Through her accomplishments, what she defines as the best thing to do is to put effort on what you are doing and don’t get scared if you will or won’t be accepted by the scarf. “I’m not saying it doesn’t happen, but it’s worth it to think about it with lightness”, she adds.

Being Muslim In Brazil And Social Networks 

The nutritionist has an Instagram page (@nutrizainabmoukdad) in which she shares information about her job, focused on women’s health, and shares a little bit of her personal life and muslim traditions: “I realized that because of my scarf people expected different contents on my page. And I like being the example by showing my actions and not just talking about it”. Zainab is the living proof that it is possible to reconcile religion and everything she always dreamed of.

She comments: “In Islam, we have equal rights. That is shown by the amount of women who live in countries that follow the muslim laws and still work in politics”. Inspite of Brazil being a diverse country, it still has lots of cultural prejudice and Zainab tells a story of one time that she had to face this kind of situation: “Once I was at the subway line to get a ticket and an old lady asked me ‘Are you from the terrorists countries? Are you a terrorist?’ and I just felt in shock. I talked to her and explained it, but it’s sad having to do this”.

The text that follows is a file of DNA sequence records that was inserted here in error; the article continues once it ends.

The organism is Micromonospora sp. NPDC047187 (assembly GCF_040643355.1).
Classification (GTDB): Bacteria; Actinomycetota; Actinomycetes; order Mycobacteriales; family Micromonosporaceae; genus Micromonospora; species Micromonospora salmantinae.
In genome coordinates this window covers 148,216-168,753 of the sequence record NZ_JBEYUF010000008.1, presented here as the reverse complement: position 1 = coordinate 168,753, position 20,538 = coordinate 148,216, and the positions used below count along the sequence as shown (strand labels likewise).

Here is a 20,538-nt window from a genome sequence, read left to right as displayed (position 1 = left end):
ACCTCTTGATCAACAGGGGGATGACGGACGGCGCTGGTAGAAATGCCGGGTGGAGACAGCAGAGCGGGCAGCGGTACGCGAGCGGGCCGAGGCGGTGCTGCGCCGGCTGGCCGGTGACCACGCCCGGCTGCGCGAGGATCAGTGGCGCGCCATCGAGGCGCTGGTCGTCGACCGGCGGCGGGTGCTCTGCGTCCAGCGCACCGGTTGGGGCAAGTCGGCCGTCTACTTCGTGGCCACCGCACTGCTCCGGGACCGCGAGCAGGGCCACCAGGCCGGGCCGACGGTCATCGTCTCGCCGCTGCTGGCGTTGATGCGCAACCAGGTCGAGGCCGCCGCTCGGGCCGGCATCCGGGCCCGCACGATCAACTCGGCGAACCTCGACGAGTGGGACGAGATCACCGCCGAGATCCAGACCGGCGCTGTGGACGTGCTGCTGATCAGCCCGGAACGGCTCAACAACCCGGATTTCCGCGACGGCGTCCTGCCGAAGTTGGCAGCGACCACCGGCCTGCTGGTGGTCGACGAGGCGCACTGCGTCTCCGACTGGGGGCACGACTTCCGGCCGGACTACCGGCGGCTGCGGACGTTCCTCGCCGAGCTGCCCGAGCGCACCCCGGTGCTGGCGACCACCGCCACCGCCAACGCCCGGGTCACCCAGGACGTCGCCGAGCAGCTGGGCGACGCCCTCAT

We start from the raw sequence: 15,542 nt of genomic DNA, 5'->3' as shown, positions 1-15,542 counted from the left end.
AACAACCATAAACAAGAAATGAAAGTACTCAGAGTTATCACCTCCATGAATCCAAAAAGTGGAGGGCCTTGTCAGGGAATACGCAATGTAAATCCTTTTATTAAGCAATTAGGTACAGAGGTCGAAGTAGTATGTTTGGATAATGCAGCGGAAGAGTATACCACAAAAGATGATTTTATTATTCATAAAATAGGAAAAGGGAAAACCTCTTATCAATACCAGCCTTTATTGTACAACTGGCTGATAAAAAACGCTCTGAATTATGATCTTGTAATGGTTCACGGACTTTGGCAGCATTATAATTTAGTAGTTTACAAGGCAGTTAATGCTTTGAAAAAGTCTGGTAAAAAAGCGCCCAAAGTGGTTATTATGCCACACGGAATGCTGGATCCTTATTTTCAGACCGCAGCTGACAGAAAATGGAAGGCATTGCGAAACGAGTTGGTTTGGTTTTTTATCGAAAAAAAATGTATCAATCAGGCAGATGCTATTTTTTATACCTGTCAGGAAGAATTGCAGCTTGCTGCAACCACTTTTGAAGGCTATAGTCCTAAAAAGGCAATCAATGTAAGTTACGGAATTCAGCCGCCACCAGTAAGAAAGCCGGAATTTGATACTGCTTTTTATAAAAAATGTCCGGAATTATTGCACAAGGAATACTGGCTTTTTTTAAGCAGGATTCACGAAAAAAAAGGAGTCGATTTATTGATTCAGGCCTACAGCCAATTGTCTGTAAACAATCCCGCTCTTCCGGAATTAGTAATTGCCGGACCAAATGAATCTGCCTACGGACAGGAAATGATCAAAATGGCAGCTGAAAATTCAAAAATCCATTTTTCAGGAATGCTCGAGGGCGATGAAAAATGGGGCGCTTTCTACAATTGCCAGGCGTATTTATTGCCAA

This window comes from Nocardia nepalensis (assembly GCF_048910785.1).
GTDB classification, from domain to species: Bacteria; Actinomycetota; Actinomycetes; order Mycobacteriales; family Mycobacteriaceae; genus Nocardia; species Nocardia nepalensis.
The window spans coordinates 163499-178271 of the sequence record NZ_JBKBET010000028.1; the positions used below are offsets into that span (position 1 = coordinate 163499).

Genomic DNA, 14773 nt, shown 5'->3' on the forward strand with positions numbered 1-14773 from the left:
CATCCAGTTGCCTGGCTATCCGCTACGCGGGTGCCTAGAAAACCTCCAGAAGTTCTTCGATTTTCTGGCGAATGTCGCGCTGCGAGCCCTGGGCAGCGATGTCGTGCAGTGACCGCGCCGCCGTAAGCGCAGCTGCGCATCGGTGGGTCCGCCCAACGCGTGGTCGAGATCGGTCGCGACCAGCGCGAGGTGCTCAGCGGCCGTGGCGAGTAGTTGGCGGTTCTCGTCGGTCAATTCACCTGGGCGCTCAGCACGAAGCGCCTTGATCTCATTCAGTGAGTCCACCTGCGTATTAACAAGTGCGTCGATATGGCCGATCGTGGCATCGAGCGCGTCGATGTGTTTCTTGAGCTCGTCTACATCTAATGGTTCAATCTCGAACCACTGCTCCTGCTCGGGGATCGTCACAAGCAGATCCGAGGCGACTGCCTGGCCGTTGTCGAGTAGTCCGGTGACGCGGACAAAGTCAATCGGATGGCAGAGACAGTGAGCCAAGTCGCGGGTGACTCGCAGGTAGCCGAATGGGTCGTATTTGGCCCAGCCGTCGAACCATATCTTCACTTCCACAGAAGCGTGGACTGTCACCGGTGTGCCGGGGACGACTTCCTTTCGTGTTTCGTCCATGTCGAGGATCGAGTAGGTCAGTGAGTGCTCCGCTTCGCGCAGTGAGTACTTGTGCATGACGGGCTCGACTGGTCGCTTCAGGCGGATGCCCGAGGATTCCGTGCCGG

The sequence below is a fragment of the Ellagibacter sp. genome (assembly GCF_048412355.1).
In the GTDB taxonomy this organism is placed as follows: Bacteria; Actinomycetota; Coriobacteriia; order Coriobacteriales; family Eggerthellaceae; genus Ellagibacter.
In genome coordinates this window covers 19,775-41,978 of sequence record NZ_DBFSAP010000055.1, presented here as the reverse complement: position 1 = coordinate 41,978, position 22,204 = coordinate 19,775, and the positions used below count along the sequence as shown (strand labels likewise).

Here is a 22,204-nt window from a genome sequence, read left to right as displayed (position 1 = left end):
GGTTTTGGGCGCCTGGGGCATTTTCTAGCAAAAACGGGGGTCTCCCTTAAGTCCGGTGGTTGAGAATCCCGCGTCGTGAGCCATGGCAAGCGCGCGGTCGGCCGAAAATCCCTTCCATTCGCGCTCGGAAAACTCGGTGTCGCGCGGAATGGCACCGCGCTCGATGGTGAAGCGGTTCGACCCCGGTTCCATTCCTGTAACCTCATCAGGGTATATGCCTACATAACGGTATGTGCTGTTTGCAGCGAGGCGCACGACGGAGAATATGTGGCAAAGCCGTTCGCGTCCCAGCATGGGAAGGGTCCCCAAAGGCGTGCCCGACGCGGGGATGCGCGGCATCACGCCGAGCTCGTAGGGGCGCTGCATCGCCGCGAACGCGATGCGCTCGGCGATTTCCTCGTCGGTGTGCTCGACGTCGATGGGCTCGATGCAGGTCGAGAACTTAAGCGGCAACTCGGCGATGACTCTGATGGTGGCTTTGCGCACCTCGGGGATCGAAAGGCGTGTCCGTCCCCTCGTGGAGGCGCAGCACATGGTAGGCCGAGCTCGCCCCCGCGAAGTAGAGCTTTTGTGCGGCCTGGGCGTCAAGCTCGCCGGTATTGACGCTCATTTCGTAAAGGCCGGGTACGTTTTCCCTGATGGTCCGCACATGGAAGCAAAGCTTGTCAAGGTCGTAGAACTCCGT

Zainab deffends that the internet can help a lot to spread the right information, even if it is for just the people who have access to it. What she emphasizes is the power of education: “If we had a strong base of education – not only in public, but private schools too – people would have more respect for others, more knowledge. But I’m not only talking about History, Geography, Maths… I mean learning about cultures in general”. 

To finish, she explains how Brazil is an open country to a lot of people, but it definitely needs to change its ways of dealing with new cultures. 

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Camila Lutfi

Casper Libero '24

Journalism student, passionate by writing and open to new lessons. Feminist, art lover and body positive, always smiling to life!